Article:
All Posts Tagged Tag: ‘Cloud Computing’
Google has added a bookmark sync feature to its Chrome browser. Essentially, this lets users sync their bookmarks between their Chrome browser on different machines.
"This new feature makes it easy to keep the same set of bookmarks on all your machines, and stores them alongside your Google Docs for easy web access," says Google’s Tim Steele.
Today is a landmark day for Google. The company has finally announced that Google Apps is no longer in beta. I suspect this is more of a way to increase the adoption of its services, particularly among businesses, than any new accomplishment being met, but it is what it is. No more beta label on Gmail and other products that fall into Google’s cloud offerings category.
Yahoo said today it is expanding its cloud computing research efforts and has partnered with three more U.S. universities.
The University of California at Berkley, Cornell University and the University of Massachusetts at Amherst will join Carnegie Mellon University in using Yahoo’s cloud computing cluster to conduct large-scale systems software research.
Amazon Web Services, Amazon’s cloud computing service, has announced it has added a new pricing option for Amazon EC2 called Reserved Instances.
Reserved Instances extends the current on-demand pay-as-you-go pricing by giving customers an option to make a one-time payment to reserve capacity and reduce hourly charges.
After the one- time payment, the instance is reserved enabling customers to only pay for the compute capacity they use, and if they don’t use an instance they will not pay usage charges on it. Reserved Instances are available in 1-year or 3-year terms.
Google Video for Business has got a couple of new features. They are captions and larger uploads.
Captions can obviously open up communication on a whole new level with subtitles alone. This makes videos more accessible to those who cannot hear well and those who speak other languages. As far as uploading, users with Google Gears can upload videos of up to 1 GB. Before it was only 300 MB.
President Obama’s nomination for Antitrust Chief, Christine A. Varney, has a history of criticizing Google on the topic of antitrust. Current concern appears to be focused on Google’s efforts in the cloud computing world.
Google Apps for Education has had a big year, further emphasizing Google’s push for cloud computing. A push that has included a recent guarantee of 99.9% uptime on certain Google Apps. Cloud computing with Google Apps has often been discussed in the business context, and it is clearly quite relevant to the education field as well.
The global strategic alliance between Google and Salesforce.com just got stronger. The two companies have teamed up to offer a package called Force.com for Google App Engine, which is supposed to help developers create new applications in the cloud.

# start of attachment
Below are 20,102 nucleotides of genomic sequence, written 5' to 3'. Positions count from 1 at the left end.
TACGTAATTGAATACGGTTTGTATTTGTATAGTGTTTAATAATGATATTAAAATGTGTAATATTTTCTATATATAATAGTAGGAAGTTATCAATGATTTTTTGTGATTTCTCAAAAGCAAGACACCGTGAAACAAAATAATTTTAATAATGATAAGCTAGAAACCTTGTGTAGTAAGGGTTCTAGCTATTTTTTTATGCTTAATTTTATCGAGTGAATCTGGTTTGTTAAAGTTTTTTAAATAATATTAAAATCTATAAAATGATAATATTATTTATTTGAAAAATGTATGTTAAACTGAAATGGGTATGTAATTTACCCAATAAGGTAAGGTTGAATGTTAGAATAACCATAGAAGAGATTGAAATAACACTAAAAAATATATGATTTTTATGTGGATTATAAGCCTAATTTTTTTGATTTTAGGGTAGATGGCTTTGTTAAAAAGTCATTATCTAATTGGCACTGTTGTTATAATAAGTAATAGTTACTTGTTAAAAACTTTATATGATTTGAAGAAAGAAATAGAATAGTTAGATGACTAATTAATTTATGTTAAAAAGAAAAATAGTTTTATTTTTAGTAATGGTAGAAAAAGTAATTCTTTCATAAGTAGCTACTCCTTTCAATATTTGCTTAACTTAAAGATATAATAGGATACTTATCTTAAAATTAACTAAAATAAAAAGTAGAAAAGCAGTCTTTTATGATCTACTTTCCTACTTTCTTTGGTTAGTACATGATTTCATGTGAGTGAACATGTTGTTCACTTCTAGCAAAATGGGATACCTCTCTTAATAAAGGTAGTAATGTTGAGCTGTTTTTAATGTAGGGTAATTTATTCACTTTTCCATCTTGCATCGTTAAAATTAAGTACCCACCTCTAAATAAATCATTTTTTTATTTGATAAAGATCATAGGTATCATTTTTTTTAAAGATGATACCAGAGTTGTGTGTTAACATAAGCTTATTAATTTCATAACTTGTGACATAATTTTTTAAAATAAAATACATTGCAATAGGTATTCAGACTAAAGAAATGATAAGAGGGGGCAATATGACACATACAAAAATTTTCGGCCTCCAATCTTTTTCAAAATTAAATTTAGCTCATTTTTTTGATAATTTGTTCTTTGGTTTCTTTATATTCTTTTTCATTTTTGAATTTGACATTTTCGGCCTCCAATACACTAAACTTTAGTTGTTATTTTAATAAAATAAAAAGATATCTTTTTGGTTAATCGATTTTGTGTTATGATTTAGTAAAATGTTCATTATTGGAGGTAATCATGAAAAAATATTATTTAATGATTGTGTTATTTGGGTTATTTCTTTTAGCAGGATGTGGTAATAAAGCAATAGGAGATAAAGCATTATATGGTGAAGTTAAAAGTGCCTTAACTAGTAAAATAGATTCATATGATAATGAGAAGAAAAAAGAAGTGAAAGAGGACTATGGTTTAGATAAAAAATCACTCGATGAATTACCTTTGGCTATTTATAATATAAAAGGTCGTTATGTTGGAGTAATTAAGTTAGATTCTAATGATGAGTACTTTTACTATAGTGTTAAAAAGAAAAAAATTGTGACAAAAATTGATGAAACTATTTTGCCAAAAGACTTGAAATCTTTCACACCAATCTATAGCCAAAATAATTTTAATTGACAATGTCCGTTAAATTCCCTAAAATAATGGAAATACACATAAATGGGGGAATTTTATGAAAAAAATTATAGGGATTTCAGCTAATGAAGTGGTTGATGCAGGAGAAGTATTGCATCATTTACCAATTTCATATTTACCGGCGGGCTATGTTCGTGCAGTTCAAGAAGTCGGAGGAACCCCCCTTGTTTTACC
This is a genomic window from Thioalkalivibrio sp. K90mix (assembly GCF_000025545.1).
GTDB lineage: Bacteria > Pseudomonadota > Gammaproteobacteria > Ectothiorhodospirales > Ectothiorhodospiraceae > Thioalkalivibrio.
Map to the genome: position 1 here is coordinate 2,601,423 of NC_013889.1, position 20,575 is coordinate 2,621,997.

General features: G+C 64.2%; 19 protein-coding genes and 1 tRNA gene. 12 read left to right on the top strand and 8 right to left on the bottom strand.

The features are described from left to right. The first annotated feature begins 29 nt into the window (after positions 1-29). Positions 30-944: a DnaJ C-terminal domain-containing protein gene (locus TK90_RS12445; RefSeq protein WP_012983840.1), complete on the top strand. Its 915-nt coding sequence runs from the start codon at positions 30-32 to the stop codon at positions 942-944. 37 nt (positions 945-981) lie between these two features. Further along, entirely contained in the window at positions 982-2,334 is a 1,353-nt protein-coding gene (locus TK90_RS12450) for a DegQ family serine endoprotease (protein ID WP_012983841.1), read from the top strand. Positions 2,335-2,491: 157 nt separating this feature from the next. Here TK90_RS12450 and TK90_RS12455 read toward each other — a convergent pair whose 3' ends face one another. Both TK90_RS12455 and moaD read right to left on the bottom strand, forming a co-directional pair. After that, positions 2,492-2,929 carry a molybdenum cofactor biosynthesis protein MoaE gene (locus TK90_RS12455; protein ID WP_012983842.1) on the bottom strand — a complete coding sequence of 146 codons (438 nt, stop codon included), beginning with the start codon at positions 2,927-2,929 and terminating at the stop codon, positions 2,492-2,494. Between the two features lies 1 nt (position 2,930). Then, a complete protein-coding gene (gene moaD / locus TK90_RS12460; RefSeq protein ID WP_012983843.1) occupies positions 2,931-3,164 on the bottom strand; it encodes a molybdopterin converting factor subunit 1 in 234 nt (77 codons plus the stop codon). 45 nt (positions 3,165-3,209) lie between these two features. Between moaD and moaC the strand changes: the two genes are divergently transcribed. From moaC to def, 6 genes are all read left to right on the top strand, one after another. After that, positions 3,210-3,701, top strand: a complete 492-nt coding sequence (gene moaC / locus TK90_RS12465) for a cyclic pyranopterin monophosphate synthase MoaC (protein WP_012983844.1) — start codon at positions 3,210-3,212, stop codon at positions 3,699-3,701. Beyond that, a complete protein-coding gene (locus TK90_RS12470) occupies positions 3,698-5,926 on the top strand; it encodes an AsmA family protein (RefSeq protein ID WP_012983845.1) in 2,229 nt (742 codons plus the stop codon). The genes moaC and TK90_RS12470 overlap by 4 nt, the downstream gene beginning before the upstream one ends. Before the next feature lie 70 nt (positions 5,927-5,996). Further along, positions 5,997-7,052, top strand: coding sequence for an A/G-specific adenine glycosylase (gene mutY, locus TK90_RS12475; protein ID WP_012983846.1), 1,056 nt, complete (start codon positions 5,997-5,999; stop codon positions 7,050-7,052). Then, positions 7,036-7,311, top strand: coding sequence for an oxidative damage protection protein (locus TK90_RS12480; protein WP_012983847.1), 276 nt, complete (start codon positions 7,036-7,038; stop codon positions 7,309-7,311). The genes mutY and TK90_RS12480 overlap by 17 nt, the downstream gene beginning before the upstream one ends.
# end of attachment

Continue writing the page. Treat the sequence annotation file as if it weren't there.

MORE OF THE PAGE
We don’t know how many people play drinking games while reading press releases, but here’s a warning: taking a shot every time Microsoft uses the word "cloud" must be dangerous to one’s health. Lately, the cloud is about all the Redmond-based corporation can seem to discuss.
Microsoft is taking its Office program and going online. The next release of Microsoft Office will include Office Web applications, “lightweight” versions of Word, Excel, PowerPoint and OneNote.
The company’s announcement follows yesterday’s unveiling of its cloud-based Web apps operating platform, Windows Azure, and both are “part of a strategic companywide shift toward embracing web-based solutions.”
Over the next five years spending on IT cloud services is expected to grow nearly threefold, reaching $42 billion by 2012 and accounting for 9 percent of revenues in five key market segments, according to a survey from IDC.
Spending on cloud computing is on track to accelerate during the forecast period, capturing 25 percent of IT spending growth in 2012 and close to a third in 2013.
Dell thought they could take the phrase "cloud computing" and keep it for themselves. It appears (for the time being at least) that they will have no such luck.
The company filed with the U.S. Patent and Trademark Office (USPTO) to trademark the term, but its request has ultimately been denied because it has been established as a generic term.
Uber-geeks have been talking for a while about cloud computing and how it’s the future, especially the geeks at Google, and later, Microsoft. Today, though, it’s a partnership between Hewlett-Packard, Intel, and Yahoo generating the next wave of cloud computing buzz.
Google and IBM began their alliance a couple of years ago in a rather unusual way. IBM CEO Sam Palmisano called up Google CEO Eric Schmidt and asked about distributed computing. Google wanted no part in the matter, but something apparently sparked its interest since the companies began a partnership at that time.
The future, probably without the flying cars, the one you see in the movies with holograms, with instant and ubiquitous informational access and unbelievable computer processing capabilities, isn’t too far off. It won’t be built on the current Internet, though. The Internet is totally 20th Century. The red button on the Grid will be pushed this summer, and will change everything—again.
Yahoo and Computational Research Laboratories (CRL) want to support cloud computing research, and they’re doing more than dedicating a couple of spokespeople (or even a room full of engineers) to the cause. The two companies will instead work with the fourth fastest supercomputer in the world.